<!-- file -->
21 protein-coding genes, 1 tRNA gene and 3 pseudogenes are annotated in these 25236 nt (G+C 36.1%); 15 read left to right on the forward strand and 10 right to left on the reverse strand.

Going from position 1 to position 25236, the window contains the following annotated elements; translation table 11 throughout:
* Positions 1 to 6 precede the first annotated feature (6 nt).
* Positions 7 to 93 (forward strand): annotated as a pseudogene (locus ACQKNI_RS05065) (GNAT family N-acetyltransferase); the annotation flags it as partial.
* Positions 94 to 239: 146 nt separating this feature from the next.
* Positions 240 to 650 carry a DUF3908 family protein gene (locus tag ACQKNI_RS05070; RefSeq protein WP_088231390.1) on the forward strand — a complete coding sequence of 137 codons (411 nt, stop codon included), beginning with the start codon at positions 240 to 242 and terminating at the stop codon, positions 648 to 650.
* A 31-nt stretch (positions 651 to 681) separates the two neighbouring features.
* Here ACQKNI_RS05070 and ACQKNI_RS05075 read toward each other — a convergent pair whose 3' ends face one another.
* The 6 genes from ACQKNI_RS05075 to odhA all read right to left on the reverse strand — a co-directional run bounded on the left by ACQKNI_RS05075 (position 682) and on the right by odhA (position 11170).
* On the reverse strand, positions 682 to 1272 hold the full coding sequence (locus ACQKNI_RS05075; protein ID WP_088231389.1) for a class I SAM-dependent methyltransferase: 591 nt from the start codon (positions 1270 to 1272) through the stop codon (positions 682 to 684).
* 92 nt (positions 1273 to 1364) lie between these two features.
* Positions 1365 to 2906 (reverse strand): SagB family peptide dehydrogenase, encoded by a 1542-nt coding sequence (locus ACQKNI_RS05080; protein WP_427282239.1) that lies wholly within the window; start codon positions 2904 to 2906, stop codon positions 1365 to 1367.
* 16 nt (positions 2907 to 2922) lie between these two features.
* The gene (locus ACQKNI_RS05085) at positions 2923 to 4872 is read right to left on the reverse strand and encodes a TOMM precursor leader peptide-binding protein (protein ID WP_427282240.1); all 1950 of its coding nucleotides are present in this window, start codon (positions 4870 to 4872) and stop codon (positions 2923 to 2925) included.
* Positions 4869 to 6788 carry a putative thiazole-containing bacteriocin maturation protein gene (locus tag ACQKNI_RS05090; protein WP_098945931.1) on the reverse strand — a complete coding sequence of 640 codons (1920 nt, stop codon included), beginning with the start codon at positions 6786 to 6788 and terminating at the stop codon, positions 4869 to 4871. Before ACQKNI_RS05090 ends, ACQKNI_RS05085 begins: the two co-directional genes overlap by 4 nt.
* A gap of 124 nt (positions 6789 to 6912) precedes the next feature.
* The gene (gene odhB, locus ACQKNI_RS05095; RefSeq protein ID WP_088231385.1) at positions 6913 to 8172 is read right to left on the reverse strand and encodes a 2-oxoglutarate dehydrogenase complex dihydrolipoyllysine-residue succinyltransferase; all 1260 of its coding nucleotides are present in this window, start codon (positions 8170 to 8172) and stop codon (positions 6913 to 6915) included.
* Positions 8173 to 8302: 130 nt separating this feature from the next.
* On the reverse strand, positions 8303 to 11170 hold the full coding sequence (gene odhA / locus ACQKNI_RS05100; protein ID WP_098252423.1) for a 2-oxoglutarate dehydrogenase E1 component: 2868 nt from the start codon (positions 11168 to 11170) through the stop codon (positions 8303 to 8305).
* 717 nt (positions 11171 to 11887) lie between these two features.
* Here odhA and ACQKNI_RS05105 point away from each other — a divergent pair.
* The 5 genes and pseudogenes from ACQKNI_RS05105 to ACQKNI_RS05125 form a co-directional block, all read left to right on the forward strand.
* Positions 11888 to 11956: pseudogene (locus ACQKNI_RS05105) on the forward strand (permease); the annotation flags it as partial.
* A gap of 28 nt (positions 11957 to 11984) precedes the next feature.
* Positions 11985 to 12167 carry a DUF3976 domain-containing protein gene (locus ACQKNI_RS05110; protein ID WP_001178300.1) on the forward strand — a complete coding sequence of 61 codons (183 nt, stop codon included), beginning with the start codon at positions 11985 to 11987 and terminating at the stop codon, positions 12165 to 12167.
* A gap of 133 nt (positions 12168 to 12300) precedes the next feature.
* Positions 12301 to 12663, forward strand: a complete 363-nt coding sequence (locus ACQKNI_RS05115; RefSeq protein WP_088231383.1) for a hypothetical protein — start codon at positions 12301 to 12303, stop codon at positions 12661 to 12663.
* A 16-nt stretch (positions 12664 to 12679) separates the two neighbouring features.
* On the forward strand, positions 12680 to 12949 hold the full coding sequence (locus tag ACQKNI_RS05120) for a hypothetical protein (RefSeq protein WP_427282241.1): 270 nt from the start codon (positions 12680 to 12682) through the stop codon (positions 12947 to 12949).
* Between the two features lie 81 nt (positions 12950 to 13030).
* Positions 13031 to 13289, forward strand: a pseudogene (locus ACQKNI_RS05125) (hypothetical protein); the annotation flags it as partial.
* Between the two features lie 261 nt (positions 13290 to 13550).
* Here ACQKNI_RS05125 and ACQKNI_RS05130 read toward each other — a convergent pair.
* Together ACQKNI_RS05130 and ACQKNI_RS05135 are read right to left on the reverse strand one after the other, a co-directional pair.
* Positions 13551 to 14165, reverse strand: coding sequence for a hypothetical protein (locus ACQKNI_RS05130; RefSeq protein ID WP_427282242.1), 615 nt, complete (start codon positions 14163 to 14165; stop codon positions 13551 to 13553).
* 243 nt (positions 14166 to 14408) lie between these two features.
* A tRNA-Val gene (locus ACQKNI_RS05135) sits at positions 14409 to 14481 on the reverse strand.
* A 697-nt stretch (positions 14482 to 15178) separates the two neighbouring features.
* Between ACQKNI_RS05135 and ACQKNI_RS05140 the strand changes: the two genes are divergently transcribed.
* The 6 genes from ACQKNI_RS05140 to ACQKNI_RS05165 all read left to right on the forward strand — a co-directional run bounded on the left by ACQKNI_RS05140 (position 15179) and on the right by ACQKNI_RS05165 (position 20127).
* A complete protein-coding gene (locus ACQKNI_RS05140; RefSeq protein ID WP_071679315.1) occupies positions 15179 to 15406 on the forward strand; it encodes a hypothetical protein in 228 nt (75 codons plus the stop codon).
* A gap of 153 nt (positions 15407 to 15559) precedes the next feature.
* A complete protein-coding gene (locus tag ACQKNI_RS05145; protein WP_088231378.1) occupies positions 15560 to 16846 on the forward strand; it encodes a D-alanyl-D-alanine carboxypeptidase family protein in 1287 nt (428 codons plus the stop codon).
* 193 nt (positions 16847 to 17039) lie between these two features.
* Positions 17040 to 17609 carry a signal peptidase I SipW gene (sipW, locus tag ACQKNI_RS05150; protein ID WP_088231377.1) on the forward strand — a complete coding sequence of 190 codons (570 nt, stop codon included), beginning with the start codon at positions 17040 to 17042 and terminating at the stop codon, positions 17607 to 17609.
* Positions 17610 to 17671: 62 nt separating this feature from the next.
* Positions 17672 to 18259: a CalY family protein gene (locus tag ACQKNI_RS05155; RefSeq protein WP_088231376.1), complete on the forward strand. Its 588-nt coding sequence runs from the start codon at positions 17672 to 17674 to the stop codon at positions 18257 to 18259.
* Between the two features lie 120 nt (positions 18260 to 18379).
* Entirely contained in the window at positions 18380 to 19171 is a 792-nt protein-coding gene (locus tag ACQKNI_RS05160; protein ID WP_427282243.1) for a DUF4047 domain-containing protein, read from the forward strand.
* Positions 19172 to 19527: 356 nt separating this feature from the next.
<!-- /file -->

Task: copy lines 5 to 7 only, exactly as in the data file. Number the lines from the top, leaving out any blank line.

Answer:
* Positions 94 to 239: 146 nt separating this feature from the next.
* Positions 240 to 650 carry a DUF3908 family protein gene (locus tag ACQKNI_RS05070; RefSeq protein WP_088231390.1) on the forward strand — a complete coding sequence of 137 codons (411 nt, stop codon included), beginning with the start codon at positions 240 to 242 and terminating at the stop codon, positions 648 to 650.
* A 31-nt stretch (positions 651 to 681) separates the two neighbouring features.